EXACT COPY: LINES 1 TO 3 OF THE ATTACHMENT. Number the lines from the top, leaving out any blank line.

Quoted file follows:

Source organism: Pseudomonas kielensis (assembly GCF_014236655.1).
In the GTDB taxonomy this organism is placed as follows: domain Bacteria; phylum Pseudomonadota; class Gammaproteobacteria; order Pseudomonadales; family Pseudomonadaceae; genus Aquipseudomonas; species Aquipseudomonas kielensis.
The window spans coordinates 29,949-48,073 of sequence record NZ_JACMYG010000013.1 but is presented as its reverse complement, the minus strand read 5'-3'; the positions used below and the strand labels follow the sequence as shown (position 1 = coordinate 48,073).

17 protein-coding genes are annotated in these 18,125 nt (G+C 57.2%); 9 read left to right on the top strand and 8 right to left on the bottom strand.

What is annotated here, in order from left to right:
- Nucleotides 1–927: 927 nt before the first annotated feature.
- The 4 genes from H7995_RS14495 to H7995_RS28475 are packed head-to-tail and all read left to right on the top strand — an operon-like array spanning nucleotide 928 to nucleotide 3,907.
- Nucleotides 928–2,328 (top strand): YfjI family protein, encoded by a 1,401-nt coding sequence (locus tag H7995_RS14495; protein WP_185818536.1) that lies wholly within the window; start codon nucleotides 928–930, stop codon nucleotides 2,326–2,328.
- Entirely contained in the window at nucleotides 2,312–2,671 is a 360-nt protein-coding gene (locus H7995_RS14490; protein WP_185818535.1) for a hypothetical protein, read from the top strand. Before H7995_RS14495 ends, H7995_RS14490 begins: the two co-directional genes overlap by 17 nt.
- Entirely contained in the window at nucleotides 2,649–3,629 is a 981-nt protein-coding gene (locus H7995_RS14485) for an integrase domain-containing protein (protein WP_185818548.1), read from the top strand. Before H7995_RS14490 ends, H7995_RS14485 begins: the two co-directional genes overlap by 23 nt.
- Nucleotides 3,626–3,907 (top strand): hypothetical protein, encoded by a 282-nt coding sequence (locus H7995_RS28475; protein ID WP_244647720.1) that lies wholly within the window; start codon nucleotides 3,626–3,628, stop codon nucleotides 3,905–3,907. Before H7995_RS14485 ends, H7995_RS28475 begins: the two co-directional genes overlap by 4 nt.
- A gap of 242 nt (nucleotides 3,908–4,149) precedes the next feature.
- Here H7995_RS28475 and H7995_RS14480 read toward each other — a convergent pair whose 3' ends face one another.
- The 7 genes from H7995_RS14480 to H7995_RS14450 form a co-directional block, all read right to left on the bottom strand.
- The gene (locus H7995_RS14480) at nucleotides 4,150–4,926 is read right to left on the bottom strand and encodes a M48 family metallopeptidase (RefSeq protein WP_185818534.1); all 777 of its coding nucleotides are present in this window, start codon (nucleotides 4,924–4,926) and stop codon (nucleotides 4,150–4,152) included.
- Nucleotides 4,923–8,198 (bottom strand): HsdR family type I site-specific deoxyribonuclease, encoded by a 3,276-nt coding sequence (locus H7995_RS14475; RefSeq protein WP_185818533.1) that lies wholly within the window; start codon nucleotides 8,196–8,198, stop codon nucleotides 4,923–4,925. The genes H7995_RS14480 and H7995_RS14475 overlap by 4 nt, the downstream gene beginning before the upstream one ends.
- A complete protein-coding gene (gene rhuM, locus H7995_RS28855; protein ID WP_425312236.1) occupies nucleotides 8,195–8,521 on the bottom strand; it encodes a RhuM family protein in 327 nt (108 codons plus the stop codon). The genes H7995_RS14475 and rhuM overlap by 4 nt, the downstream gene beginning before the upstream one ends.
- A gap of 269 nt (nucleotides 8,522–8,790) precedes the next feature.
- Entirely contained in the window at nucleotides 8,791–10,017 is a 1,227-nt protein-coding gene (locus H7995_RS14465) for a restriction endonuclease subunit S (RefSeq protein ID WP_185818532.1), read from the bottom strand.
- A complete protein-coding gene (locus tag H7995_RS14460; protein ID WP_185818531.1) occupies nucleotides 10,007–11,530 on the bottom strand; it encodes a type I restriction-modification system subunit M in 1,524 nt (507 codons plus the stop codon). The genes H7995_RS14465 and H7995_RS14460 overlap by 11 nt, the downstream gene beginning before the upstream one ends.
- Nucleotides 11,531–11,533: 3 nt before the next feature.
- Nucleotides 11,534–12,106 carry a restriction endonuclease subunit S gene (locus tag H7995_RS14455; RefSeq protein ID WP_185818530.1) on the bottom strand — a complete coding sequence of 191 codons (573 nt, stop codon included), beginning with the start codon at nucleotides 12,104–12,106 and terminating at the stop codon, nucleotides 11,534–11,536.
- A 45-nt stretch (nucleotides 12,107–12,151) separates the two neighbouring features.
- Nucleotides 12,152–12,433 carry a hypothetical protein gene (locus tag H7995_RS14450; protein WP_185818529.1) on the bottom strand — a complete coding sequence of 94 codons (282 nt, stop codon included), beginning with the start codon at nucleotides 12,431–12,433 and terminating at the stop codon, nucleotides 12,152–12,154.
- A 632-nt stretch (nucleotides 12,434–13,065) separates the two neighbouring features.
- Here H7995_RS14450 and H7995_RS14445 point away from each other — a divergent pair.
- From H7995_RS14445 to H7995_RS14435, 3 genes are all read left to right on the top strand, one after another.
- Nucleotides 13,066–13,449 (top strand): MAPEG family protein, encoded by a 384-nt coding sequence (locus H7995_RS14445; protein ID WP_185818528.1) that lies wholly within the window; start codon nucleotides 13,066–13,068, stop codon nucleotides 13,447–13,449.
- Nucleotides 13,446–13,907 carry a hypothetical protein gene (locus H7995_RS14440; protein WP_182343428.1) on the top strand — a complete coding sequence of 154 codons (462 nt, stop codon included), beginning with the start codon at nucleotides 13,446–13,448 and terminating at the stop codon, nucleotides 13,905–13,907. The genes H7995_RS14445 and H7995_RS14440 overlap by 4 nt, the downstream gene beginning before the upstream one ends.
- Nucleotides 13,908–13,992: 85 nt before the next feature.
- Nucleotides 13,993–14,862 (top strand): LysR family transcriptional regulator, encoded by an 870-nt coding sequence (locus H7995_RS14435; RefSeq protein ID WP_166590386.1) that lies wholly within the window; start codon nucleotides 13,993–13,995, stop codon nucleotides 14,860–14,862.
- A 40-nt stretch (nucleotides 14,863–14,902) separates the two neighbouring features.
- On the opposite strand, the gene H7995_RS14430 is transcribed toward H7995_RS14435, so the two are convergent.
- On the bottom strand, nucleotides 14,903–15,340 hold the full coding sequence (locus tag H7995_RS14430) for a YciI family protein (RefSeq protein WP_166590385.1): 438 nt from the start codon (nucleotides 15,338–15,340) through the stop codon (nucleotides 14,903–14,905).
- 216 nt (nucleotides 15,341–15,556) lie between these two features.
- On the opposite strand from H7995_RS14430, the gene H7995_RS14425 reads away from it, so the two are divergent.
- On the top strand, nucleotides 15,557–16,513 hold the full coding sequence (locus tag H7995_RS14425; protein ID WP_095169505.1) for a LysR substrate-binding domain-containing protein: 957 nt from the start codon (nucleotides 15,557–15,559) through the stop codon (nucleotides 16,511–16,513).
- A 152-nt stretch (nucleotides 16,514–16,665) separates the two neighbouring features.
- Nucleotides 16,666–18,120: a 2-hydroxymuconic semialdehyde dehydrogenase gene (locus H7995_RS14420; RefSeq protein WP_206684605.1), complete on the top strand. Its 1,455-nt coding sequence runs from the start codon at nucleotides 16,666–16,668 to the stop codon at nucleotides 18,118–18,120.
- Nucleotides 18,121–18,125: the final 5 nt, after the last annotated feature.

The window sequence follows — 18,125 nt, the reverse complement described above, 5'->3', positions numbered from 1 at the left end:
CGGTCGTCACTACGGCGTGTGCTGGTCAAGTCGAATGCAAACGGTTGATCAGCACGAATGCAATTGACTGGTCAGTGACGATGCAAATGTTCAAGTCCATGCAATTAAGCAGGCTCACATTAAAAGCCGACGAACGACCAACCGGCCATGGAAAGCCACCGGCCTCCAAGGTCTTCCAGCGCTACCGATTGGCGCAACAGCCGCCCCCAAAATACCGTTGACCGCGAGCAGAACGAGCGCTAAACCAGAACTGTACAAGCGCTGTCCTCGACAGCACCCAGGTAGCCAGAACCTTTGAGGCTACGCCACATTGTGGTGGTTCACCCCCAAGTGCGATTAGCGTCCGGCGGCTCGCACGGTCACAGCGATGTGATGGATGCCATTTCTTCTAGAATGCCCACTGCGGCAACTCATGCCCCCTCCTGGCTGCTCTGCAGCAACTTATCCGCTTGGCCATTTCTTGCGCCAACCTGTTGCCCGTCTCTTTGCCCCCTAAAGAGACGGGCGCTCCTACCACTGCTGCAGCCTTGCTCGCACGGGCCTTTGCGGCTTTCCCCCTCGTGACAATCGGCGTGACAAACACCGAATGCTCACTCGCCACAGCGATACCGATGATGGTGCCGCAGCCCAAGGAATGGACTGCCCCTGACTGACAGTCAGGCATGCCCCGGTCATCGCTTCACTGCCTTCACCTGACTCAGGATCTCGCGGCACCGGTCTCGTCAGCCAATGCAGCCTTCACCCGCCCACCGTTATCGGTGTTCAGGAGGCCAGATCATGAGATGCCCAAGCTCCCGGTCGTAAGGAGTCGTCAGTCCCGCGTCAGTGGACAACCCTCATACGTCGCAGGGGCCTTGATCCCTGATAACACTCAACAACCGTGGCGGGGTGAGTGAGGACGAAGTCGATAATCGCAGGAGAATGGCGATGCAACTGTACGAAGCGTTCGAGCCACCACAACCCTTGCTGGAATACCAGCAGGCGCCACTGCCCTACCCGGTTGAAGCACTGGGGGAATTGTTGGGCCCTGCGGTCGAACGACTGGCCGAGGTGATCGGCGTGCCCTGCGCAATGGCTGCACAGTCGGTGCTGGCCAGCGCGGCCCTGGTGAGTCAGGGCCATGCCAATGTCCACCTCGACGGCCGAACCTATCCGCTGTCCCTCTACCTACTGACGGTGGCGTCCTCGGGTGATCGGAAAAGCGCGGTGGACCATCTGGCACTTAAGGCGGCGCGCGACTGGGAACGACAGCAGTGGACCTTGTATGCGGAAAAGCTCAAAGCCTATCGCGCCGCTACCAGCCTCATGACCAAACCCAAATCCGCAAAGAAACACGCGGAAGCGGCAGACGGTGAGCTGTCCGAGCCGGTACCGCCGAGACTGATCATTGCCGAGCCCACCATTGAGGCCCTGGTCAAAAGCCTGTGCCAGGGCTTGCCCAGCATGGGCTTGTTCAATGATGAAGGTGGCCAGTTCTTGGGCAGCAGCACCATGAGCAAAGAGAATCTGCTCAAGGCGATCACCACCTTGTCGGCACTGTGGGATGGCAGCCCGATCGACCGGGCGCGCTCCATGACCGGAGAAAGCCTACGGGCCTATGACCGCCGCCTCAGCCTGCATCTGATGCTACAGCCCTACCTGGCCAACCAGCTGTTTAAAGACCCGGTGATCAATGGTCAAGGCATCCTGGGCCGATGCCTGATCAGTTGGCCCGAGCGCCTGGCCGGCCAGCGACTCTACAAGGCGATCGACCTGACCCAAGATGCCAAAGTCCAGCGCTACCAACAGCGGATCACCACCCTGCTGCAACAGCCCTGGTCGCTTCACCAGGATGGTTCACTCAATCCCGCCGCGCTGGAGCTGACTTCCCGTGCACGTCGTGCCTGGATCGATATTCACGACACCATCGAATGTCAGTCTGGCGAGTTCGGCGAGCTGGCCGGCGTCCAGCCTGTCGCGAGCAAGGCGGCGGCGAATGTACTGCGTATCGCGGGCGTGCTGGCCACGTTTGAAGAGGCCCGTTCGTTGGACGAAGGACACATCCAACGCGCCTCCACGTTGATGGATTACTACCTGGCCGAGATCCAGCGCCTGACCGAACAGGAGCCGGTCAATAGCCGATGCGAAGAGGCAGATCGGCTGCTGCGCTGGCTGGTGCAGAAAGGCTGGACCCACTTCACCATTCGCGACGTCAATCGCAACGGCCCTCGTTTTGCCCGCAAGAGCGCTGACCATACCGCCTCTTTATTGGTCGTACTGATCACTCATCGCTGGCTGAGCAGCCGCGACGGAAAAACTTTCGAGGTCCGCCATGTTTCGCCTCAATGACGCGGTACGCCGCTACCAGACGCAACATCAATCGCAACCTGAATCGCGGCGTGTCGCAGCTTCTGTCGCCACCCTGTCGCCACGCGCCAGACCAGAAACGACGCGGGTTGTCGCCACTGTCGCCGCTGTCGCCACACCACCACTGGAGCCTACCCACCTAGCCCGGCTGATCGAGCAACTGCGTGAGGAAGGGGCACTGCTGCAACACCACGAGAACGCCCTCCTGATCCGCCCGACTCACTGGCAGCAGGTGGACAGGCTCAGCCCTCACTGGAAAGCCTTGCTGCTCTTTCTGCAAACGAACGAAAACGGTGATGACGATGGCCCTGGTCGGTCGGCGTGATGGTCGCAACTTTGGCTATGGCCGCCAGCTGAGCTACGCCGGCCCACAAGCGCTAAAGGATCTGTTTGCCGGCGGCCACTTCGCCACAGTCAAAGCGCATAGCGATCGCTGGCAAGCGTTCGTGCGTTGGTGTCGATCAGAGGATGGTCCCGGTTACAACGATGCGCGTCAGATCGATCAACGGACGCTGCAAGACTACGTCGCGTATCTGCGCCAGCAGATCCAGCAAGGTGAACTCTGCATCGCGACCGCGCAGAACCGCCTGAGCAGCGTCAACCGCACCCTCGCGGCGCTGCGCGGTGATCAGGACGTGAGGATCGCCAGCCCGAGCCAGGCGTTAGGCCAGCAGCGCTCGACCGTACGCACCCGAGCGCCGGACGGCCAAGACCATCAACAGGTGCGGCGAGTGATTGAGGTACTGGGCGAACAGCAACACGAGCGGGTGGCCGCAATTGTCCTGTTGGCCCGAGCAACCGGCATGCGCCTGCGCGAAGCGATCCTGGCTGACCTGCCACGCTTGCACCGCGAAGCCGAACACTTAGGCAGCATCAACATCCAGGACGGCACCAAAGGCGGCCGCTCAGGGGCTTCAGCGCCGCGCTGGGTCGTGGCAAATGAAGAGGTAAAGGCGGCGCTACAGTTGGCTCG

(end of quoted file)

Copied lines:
Source organism: Pseudomonas kielensis (assembly GCF_014236655.1).
In the GTDB taxonomy this organism is placed as follows: domain Bacteria; phylum Pseudomonadota; class Gammaproteobacteria; order Pseudomonadales; family Pseudomonadaceae; genus Aquipseudomonas; species Aquipseudomonas kielensis.
The window spans coordinates 29,949-48,073 of sequence record NZ_JACMYG010000013.1 but is presented as its reverse complement, the minus strand read 5'-3'; the positions used below and the strand labels follow the sequence as shown (position 1 = coordinate 48,073).